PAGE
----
game of thrones

I’m sure you’ve watched the Game Of Thrones season finale by now. How could I make such a bold statement, you say? Well, if you’re reading this you’re probably alive and have a computer with internet access. Being both alive and having a computer with internet access means that you have all the requirements to watch Game of Thrones. I mean yeah, you need an HBOGO account, but again, if you’re alive, you already have someone’s HBOGO account (probably not your own, and if so, what are you, John D. Rockefeller?). You’re a smart individual, so you’re probably getting that what I’m saying is everyone is either watching Game Of Thrones, or I don’t acknowledge their existence.

The interesting thing about this season finale (don’t worry, the one person who hasn’t seen it yet – no spoilers), is that I knew some of the things that were gonna happen. Like when the Hound takes off his mask and it turns out he was Ned Stark the whole time! Totally knew it. JK guy, that’s not really a thing that’s happened. As far as I know at least. I haven’t read the books yet. Which is something I’ve been meaning to do.

I’m a huge proponent of books. I’m one of those people who still actually buys physical books from these things called bookstores. Something about the feel of the book, its slightly varied font choices, even the smell just gives the reading experience a little extra (though I will say that hardcover books are worthless and should never be published. Who actually walks around with a hardcover book?). So it’s surprising that I haven’t read A Song Of Ice And Fire, especially this far into the series on TV.

Part of this hesitation was that I heard it’s better to get a couple of seasons into the TV show so you have strong visual associations with a lot of the characters. There are a metric shitton of characters in one book alone, and so keeping track of all of them is not an easy task. But you’re probably not going to forget the characters once you see them on TV. Especially if they’re one of the hot naked women in the brothels. Never forget. But then I started getting super deep into the TV show, so it would be playing a bit of catch-up to surpass where the show is at as far as the books are concerned.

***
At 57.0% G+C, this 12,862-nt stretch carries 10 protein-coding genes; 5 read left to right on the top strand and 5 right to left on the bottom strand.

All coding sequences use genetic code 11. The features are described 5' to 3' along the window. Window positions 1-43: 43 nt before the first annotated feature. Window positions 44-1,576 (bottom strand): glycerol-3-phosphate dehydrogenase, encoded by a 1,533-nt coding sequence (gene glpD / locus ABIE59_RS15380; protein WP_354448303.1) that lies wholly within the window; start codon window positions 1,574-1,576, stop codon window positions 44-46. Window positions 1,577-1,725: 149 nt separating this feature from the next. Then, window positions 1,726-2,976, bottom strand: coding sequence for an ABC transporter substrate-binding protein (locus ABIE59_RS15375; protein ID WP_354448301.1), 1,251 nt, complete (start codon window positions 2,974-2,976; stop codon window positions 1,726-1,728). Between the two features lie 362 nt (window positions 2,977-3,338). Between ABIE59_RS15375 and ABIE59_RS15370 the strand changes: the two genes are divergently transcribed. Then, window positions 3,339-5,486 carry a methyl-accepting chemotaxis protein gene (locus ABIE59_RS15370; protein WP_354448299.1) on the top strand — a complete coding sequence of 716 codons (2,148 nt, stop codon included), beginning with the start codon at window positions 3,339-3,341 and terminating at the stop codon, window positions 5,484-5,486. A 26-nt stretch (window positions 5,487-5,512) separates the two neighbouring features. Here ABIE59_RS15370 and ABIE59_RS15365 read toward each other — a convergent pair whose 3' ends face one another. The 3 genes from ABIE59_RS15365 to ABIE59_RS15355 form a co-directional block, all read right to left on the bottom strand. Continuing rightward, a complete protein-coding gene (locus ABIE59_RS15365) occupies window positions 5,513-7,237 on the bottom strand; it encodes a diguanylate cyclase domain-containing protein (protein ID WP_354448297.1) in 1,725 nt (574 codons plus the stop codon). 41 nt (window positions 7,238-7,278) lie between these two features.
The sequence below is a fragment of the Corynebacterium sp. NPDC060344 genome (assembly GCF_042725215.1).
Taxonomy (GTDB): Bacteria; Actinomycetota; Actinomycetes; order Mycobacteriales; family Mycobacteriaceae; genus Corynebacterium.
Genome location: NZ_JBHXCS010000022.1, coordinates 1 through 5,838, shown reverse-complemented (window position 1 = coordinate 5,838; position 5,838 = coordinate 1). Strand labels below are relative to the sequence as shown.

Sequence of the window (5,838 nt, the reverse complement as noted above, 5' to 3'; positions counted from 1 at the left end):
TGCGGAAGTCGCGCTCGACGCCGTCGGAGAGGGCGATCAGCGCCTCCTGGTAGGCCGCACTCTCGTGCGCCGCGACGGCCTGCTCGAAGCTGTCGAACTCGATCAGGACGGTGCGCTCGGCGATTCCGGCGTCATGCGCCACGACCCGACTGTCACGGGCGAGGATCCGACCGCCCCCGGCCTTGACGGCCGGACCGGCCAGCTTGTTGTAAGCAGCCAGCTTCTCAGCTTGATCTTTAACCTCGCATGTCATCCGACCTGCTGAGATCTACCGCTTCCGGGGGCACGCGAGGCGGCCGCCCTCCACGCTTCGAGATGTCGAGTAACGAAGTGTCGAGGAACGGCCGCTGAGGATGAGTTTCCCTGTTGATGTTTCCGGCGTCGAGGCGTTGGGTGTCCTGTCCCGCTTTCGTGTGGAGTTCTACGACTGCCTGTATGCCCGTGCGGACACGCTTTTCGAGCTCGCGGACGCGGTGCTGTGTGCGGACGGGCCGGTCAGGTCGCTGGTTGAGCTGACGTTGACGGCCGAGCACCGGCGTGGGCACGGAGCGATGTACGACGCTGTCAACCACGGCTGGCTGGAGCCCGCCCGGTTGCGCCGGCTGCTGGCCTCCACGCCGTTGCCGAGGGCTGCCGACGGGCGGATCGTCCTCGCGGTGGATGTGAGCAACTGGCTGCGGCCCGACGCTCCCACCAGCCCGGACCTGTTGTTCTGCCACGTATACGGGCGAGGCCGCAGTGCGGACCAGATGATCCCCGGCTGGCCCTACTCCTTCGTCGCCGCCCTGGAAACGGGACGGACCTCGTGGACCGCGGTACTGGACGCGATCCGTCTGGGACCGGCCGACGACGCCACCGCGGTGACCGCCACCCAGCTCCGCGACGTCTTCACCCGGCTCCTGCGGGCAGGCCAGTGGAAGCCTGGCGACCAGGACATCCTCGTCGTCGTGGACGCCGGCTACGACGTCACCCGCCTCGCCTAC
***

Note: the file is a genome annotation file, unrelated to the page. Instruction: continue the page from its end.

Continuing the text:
And by a bit of catch-up, I mean these books are long and dense (like what’s in my pants HEYO!). I’m told that books 3 and 4 alone cover the same timespan, but there are so many parallel storylines that ‘ol Georgy Porgy had to break it out over two books. So while I realize that there’s a lot of good storytelling and superb writing I’m missing out on, I also realize it’s kind of a slog to get through. Both in length and in ability to keep everything straight.

The good storytelling and superb writing also lends itself as a disadvantage in this series. When you read you have experience much more emotional attachment to the characters and the stories. This is a wonderful experience, and one of the things I love about reading. But when the author of said characters and stories is a sadistic jerk who likes killing off literally any character, that makes for some love-hate reading. I mean this dude legitimately enjoys getting his readers emotionally invested in characters and then pulling the rug out from under them. In his own words (from a clip on Conan after the Red Wedding episode):

“We’ve all seen the movies where the hero is in trouble — he’s surrounded by 20 people, but you know he’s gonna get away ’cause he’s the hero. You don’t really feel any fear for him. I want my readers, and I want viewers to be afraid when my characters are in danger,” he adds. “I want them to be afraid to turn the next page because the next character may not survive it.” 

What a d*ck. I mean I get it, I guess, but I know someone who literally read the Red Wedding section in the books and threw the book across the room in disgust. That’s something that I’d probably end up doing.

Thankfully, the TV series does one thing that not very many adaptations pull off successfully. Which is that it does an incredible job of making the transition from the page to the screen. Not one person I’ve talked to has said “Ugh, that TV show is so terrible. It doesn’t do the books justice.” And that’s really the nail in the coffin when it comes to reading the books. I know that the experience I’m getting from the TV show is not only visually breathtaking, it’s true to the books.

Yes, I realize there are parts where the show diverges from the books. But those divergences seem to at least keep with the spirit of the overall story. So while I may still read the books at some point, for now I’m OK with finding things out as they happen on the show, and dealing with my friends who give the knowing nod when a scene happens they were expecting. Besides, the way it’s going the the books won’t be finished before George kicks the proverbial bucket and the series can’t go on forever, so at least I know the TV show will actually end.